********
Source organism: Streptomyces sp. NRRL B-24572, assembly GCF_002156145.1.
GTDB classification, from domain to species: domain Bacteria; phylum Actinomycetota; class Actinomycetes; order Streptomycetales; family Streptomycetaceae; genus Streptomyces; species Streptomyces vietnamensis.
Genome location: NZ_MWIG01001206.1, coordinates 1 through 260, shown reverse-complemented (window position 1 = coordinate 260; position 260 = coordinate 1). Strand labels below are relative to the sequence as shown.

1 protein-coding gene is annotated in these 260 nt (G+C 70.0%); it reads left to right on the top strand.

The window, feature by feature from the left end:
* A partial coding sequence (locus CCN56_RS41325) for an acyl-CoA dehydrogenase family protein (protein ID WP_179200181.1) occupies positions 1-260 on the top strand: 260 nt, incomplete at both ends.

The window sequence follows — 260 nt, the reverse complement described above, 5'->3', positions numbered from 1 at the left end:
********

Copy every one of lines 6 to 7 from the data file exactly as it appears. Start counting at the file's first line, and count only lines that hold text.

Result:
* A partial coding sequence (locus CCN56_RS41325) for an acyl-CoA dehydrogenase family protein (protein ID WP_179200181.1) occupies positions 1-260 on the top strand: 260 nt, incomplete at both ends.

The window sequence follows — 260 nt, the reverse complement described above, 5'->3', positions numbered from 1 at the left end: